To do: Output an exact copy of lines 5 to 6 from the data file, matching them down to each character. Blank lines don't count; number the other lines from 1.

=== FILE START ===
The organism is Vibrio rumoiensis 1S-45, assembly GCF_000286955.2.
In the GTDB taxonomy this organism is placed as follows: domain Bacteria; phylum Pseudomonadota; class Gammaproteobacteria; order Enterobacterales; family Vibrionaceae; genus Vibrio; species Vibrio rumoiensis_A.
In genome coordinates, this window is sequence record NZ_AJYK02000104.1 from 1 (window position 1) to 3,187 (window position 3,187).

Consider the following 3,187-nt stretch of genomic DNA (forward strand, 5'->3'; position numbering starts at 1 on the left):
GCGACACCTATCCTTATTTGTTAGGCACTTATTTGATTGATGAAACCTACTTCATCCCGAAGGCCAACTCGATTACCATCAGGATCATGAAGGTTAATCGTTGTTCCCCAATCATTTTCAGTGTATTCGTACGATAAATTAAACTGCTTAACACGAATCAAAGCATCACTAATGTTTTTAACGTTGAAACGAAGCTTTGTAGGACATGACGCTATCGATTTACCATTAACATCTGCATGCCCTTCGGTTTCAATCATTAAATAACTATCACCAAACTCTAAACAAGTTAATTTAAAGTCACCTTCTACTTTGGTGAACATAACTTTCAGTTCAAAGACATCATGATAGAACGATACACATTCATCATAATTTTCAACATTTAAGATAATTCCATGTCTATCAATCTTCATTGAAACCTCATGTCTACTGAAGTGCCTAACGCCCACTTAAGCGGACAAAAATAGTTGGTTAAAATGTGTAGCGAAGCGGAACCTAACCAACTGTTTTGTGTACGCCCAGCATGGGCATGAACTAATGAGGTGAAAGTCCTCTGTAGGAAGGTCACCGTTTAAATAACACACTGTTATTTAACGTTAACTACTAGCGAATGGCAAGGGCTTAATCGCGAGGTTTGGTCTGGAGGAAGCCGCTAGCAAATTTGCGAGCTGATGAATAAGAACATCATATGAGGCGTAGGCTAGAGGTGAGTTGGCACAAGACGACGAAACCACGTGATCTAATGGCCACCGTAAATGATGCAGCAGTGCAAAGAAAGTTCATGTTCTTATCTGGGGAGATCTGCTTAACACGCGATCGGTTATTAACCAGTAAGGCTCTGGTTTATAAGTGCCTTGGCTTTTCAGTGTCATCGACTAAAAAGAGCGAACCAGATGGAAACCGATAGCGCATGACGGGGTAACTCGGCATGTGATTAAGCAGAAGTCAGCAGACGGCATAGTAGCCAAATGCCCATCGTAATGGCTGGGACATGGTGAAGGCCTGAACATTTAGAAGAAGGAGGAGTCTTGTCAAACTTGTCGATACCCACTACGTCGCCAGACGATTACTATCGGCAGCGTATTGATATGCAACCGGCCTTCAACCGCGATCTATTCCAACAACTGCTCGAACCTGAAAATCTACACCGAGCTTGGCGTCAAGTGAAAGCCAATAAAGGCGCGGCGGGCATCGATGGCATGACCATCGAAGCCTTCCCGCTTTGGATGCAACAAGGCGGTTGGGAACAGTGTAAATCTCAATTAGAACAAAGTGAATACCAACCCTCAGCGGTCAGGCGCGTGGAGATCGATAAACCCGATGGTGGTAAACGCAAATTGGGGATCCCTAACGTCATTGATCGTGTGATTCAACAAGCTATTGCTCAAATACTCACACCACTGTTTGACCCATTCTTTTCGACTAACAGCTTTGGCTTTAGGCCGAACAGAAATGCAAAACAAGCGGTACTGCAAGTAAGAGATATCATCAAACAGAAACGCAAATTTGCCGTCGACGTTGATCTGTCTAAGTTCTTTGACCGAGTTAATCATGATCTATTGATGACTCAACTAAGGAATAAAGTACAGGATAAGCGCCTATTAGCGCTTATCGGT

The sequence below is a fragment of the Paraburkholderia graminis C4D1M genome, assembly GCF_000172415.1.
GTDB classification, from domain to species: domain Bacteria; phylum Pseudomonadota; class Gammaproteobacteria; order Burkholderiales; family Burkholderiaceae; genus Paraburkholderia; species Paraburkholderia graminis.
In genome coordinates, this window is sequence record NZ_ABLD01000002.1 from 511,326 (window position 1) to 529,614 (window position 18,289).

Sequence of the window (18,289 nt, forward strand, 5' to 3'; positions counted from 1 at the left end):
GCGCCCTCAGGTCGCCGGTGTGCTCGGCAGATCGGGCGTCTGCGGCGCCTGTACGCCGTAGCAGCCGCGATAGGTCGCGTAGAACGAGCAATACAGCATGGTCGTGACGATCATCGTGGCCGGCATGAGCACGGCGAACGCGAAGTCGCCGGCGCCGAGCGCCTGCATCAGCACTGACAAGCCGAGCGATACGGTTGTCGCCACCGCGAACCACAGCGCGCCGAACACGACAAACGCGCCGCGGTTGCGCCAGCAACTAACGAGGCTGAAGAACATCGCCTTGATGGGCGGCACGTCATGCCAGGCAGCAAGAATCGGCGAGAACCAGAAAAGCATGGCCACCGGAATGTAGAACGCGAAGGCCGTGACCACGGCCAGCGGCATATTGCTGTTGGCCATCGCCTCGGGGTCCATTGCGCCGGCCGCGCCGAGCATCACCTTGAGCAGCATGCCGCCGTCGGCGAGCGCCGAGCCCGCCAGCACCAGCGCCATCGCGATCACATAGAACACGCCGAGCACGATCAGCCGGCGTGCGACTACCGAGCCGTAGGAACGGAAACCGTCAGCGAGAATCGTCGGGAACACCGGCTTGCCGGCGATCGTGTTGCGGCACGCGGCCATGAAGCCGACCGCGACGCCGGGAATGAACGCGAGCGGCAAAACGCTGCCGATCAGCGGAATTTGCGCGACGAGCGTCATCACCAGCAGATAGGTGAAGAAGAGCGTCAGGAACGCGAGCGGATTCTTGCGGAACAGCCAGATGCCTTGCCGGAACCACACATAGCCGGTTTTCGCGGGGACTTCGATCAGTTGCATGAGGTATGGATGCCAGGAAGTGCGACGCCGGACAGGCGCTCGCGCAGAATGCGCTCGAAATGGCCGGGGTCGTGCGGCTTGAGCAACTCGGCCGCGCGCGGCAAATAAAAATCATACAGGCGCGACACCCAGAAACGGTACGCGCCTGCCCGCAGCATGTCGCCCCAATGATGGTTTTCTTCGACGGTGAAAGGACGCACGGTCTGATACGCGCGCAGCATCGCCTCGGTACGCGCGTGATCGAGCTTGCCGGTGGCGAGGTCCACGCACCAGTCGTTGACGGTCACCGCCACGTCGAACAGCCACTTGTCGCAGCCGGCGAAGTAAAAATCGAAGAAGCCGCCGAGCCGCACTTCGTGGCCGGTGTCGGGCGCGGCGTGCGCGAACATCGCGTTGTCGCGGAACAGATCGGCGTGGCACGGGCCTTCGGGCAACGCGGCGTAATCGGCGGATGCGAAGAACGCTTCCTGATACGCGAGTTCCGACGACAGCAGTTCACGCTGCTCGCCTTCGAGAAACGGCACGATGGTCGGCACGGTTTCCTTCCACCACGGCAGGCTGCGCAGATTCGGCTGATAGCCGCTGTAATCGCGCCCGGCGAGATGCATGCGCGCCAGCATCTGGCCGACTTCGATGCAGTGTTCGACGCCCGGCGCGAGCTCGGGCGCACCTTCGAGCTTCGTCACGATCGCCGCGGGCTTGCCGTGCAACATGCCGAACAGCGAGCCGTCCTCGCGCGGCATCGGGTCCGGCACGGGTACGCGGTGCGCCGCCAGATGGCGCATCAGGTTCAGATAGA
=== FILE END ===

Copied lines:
GCGACACCTATCCTTATTTGTTAGGCACTTATTTGATTGATGAAACCTACTTCATCCCGAAGGCCAACTCGATTACCATCAGGATCATGAAGGTTAATCGTTGTTCCCCAATCATTTTCAGTGTATTCGTACGATAAATTAAACTGCTTAACACGAATCAAAGCATCACTAATGTTTTTAACGTTGAAACGAAGCTTTGTAGGACATGACGCTATCGATTTACCATTAACATCTGCATGCCCTTCGGTTTCAATCATTAAATAACTATCACCAAACTCTAAACAAGTTAATTTAAAGTCACCTTCTACTTTGGTGAACATAACTTTCAGTTCAAAGACATCATGATAGAACGATACACATTCATCATAATTTTCAACATTTAAGATAATTCCATGTCTATCAATCTTCATTGAAACCTCATGTCTACTGAAGTGCCTAACGCCCACTTAAGCGGACAAAAATAGTTGGTTAAAATGTGTAGCGAAGCGGAACCTAACCAACTGTTTTGTGTACGCCCAGCATGGGCATGAACTAATGAGGTGAAAGTCCTCTGTAGGAAGGTCACCGTTTAAATAACACACTGTTATTTAACGTTAACTACTAGCGAATGGCAAGGGCTTAATCGCGAGGTTTGGTCTGGAGGAAGCCGCTAGCAAATTTGCGAGCTGATGAATAAGAACATCATATGAGGCGTAGGCTAGAGGTGAGTTGGCACAAGACGACGAAACCACGTGATCTAATGGCCACCGTAAATGATGCAGCAGTGCAAAGAAAGTTCATGTTCTTATCTGGGGAGATCTGCTTAACACGCGATCGGTTATTAACCAGTAAGGCTCTGGTTTATAAGTGCCTTGGCTTTTCAGTGTCATCGACTAAAAAGAGCGAACCAGATGGAAACCGATAGCGCATGACGGGGTAACTCGGCATGTGATTAAGCAGAAGTCAGCAGACGGCATAGTAGCCAAATGCCCATCGTAATGGCTGGGACATGGTGAAGGCCTGAACATTTAGAAGAAGGAGGAGTCTTGTCAAACTTGTCGATACCCACTACGTCGCCAGACGATTACTATCGGCAGCGTATTGATATGCAACCGGCCTTCAACCGCGATCTATTCCAACAACTGCTCGAACCTGAAAATCTACACCGAGCTTGGCGTCAAGTGAAAGCCAATAAAGGCGCGGCGGGCATCGATGGCATGACCATCGAAGCCTTCCCGCTTTGGATGCAACAAGGCGGTTGGGAACAGTGTAAATCTCAATTAGAACAAAGTGAATACCAACCCTCAGCGGTCAGGCGCGTGGAGATCGATAAACCCGATGGTGGTAAACGCAAATTGGGGATCCCTAACGTCATTGATCGTGTGATTCAACAAGCTATTGCTCAAATACTCACACCACTGTTTGACCCATTCTTTTCGACTAACAGCTTTGGCTTTAGGCCGAACAGAAATGCAAAACAAGCGGTACTGCAAGTAAGAGATATCATCAAACAGAAACGCAAATTTGCCGTCGACGTTGATCTGTCTAAGTTCTTTGACCGAGTTAATCATGATCTATTGATGACTCAACTAAGGAATAAAGTACAGGATAAGCGCCTATTAGCGCTTATCGGT

The sequence below is a fragment of the Paraburkholderia graminis C4D1M genome, assembly GCF_000172415.1.